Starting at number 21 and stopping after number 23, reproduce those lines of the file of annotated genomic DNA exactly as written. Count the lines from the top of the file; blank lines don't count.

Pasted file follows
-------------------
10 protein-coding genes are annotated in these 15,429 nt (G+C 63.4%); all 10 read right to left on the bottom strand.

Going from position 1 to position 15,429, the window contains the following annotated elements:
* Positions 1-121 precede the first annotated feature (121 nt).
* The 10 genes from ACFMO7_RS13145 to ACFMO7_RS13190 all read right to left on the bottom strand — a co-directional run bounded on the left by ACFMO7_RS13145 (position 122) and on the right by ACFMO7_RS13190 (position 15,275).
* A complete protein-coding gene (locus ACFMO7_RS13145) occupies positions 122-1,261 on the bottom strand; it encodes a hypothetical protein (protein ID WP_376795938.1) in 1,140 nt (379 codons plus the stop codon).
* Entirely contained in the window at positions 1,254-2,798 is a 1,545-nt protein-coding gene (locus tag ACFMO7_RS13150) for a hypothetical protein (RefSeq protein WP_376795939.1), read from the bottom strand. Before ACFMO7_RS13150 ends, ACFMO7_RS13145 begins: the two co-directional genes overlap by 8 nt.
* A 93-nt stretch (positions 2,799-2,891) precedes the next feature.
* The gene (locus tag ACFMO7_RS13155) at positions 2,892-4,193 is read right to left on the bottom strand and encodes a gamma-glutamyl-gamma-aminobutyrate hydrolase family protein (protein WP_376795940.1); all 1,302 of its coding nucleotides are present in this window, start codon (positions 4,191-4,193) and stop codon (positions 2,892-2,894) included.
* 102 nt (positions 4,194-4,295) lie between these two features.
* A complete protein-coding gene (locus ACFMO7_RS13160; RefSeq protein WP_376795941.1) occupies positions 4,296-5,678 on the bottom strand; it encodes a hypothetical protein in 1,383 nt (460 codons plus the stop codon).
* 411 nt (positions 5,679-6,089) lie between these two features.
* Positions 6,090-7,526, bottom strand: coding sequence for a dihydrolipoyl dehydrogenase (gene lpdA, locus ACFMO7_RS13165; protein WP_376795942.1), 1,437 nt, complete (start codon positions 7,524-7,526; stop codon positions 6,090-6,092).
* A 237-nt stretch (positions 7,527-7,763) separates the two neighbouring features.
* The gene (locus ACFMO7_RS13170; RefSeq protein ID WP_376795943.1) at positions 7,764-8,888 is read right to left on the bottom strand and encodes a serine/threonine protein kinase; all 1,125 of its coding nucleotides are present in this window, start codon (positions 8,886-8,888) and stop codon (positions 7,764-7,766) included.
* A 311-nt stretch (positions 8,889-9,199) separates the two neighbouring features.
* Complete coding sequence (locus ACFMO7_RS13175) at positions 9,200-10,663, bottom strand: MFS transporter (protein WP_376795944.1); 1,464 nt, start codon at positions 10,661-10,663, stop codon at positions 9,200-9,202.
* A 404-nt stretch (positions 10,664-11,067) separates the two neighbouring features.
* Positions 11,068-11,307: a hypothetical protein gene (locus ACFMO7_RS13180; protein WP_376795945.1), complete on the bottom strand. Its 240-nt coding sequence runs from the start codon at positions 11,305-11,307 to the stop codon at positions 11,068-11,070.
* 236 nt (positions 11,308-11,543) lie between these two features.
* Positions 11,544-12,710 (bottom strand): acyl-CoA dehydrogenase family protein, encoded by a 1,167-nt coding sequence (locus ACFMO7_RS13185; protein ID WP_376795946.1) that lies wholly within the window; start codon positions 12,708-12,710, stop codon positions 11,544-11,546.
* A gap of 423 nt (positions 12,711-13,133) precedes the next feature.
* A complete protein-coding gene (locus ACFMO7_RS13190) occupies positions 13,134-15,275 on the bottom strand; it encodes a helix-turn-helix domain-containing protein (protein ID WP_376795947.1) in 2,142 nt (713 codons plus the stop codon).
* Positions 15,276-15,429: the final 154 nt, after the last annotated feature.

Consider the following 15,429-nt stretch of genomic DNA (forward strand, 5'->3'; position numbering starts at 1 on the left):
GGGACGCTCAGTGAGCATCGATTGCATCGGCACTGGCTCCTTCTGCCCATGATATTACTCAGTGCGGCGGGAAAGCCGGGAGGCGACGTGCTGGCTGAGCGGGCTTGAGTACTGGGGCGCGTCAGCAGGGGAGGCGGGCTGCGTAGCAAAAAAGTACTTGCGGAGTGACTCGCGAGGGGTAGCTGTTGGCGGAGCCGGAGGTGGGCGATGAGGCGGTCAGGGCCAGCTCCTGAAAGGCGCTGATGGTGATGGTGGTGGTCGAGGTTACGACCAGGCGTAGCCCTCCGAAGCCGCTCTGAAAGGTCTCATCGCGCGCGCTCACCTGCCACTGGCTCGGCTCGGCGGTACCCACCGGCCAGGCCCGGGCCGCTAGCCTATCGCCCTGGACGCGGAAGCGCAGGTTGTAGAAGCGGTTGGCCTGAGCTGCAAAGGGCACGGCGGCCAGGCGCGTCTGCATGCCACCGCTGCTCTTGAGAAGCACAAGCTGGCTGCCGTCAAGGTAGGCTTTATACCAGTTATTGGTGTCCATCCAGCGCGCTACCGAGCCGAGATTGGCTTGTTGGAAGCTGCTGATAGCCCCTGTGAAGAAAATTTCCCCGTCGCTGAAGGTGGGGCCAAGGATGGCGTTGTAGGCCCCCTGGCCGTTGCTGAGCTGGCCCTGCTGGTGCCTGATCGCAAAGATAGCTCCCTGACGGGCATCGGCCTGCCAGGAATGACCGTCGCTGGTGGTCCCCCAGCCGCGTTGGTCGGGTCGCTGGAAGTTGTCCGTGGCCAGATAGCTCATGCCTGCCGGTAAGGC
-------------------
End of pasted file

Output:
* A gap of 423 nt (positions 12,711-13,133) precedes the next feature.
* A complete protein-coding gene (locus ACFMO7_RS13190) occupies positions 13,134-15,275 on the bottom strand; it encodes a helix-turn-helix domain-containing protein (protein ID WP_376795947.1) in 2,142 nt (713 codons plus the stop codon).
* Positions 15,276-15,429: the final 154 nt, after the last annotated feature.